Place your order now for a similar assignment and have exceptional work written by our team of experts, At affordable rates

For This or a Similar Paper Click To Order Now

You need to answer the promt using the reading and the class reading only . Yo need to read all of them . No shorcuts please. In what specific ways do HIV-prevention or treatment technologies manifest elements of healthism? Draw on specific examples from the readings and be sure to explain both the elements you see and how, in particular, the example manifests those aspects of sexual healthism. (You may want to reskim Epstein and Mamo or read some of the Discussion posts from last week to refresh your memory).
Hoppe, Trevor. (2013). From sickness to badness: The criminalization of HIV in Michigan
Download From sickness to badness: The criminalization of HIV in Michigan
. Social Science & Medicine, 101, 139-147.
Note: I included this article because it shows how medicalization and criminalization can intersect in important ways in policies and laws that were ostensibly written with the goal of public health in mind (though even that is debatable). The laws, whatever their intentions have been far outpaced by scientific advancements on reducing HIV-risk. I think this is a good place to start the reading because it’s a fun read that also serves as a great example of empirical research in the policy realm, which we haven’t focused on that much in this course. Those interested in this topic for a paper might dig deeper into ongoing efforts to change state level laws that criminalize HIV. For those who are clinicians, you might consider checking out the suggested Mykhalovskiy paper on how HIV-non-disclosure laws interrupt the provision of good health care to patients who may be wary of disclosing their HIV status because they fear prosecution by inhibiting a provider from asking about status or documenting HIV status for fear of creating a paper trail.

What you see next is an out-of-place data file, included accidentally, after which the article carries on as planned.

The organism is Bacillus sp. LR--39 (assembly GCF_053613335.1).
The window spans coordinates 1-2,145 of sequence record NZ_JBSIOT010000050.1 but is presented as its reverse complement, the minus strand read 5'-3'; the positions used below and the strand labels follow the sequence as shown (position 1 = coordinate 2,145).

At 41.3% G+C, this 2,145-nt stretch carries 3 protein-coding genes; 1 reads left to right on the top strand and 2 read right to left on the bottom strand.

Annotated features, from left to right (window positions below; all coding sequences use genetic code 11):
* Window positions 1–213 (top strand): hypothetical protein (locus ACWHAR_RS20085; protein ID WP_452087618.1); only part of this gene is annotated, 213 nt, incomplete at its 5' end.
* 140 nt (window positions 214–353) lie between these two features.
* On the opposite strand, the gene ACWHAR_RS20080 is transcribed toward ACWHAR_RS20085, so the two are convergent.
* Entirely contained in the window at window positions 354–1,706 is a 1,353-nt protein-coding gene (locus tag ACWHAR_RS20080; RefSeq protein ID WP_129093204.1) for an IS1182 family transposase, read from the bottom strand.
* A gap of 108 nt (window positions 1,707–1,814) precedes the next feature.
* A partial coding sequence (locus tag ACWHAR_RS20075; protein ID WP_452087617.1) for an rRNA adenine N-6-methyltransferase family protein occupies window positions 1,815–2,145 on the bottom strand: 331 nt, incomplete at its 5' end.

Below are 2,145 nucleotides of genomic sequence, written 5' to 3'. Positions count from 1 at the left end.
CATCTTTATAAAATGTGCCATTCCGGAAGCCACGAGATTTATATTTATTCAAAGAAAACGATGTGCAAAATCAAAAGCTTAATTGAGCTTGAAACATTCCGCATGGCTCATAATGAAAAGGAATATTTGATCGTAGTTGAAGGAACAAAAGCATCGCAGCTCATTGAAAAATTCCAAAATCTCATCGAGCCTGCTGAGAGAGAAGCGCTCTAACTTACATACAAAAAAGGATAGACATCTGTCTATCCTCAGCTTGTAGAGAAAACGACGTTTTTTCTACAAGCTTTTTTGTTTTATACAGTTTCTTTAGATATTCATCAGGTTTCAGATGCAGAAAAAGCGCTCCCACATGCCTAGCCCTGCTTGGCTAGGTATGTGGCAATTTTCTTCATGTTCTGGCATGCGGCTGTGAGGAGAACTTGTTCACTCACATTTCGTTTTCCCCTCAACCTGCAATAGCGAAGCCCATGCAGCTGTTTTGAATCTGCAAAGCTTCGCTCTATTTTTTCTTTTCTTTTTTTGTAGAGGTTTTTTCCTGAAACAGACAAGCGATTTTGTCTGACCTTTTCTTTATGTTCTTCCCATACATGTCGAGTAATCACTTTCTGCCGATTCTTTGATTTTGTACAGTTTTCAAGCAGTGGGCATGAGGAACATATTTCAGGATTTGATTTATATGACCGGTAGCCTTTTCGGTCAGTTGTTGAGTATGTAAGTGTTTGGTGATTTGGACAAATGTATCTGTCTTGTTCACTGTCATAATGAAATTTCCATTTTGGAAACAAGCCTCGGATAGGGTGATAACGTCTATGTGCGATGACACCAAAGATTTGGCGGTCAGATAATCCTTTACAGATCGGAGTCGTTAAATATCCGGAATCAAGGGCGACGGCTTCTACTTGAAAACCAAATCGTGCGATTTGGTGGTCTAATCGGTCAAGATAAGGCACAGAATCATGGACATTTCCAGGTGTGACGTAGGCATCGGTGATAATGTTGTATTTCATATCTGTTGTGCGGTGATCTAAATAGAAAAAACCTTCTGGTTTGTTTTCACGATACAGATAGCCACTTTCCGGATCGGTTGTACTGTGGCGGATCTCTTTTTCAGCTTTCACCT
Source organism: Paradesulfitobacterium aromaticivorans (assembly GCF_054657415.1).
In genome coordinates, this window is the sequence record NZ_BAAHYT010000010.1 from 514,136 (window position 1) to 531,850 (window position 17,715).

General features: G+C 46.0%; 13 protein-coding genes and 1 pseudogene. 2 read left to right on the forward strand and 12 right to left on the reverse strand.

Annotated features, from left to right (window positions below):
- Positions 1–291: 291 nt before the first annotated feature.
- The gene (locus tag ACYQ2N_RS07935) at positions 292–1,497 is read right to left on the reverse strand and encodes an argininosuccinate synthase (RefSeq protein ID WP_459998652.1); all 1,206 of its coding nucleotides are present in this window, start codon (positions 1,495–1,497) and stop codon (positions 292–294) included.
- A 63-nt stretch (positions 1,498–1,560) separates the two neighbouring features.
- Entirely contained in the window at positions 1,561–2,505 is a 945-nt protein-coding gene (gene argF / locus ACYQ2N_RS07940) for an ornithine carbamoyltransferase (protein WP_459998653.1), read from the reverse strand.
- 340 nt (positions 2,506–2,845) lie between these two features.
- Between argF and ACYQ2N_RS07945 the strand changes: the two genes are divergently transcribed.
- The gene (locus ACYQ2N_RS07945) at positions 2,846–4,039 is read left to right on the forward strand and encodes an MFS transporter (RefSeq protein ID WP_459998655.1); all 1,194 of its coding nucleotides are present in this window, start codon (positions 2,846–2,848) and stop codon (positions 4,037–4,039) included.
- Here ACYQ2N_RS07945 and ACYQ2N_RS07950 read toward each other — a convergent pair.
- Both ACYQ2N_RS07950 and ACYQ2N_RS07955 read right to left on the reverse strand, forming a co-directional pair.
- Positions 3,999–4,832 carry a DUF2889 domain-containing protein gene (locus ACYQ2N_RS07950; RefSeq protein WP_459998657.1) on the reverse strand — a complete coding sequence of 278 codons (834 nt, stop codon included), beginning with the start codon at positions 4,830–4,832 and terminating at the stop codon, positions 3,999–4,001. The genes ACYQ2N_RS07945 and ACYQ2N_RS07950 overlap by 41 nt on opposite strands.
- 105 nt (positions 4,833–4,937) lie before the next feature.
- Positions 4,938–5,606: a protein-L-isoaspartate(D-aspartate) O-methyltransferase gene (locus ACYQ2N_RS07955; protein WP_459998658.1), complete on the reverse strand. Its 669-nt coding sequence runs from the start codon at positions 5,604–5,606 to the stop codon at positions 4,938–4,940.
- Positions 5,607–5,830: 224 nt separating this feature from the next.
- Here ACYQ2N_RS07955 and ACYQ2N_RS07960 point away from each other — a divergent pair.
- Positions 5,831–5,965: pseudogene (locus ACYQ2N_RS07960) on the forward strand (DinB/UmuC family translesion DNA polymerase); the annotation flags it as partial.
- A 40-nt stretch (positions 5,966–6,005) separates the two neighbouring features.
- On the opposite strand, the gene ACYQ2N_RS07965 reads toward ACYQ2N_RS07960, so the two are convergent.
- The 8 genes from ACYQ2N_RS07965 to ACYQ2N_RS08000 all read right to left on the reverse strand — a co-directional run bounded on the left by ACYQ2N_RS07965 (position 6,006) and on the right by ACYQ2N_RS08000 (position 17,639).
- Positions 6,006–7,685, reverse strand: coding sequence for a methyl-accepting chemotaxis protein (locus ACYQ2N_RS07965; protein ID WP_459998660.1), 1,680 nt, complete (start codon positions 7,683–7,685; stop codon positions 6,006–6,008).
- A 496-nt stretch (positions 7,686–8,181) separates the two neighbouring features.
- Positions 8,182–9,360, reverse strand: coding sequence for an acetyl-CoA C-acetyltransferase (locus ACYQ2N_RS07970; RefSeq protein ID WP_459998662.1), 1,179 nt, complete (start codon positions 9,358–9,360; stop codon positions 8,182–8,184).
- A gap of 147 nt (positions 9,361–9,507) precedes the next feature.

Race, Kane. (2001). The undetectable crisis: Changing technologies of risk
Download The undetectable crisis: Changing technologies of risk
. Sexualities, 4(2), 167-189.
Note: How does this article embody many of the same notions of sexual healthism detailed by Epstein and present in the articles from last week? Although this article is now 20 years old, does that make it any less relevant for considering how sexuality is mediated by technology and medicine/public health? I also included it because it provides a nice historical arch on how HIV/AIDS has been framed, and the “effects” of various attempts to contain it on sexual subjectivity.
Young, Ingrid, Flowers, Paul, & McDaid, Lisa. (2016). Can a pill prevent HIV? Negotiating the biomedicalisation of HIV prevention
Download Can a pill prevent HIV? Negotiating the biomedicalisation of HIV prevention
. Sociology of Health & Illness, 38(3), 411-425
.Epstein, S., & Mamo, L. (2017). The proliferation of sexual health: Diverse social problems and the legitimation of sexuality.
Download The proliferation of sexual health: Diverse social problems and the legitimation of sexuality.
Social Science & Medicine, 188, 176-190.
Note: This article covers a lot of ground regarding the proliferation of the term “sexual health” and what “work” that phrase does. Pay attention to subareas of sexual health that may interest you. In addition, note how many authors you have read (in this course or in sexual theory/intersectionality) show up in this paper including Foucault, Vance, Armstrong, Rubin, Bowleg, and Herdt among others).
Exaple of previous Discussion Post.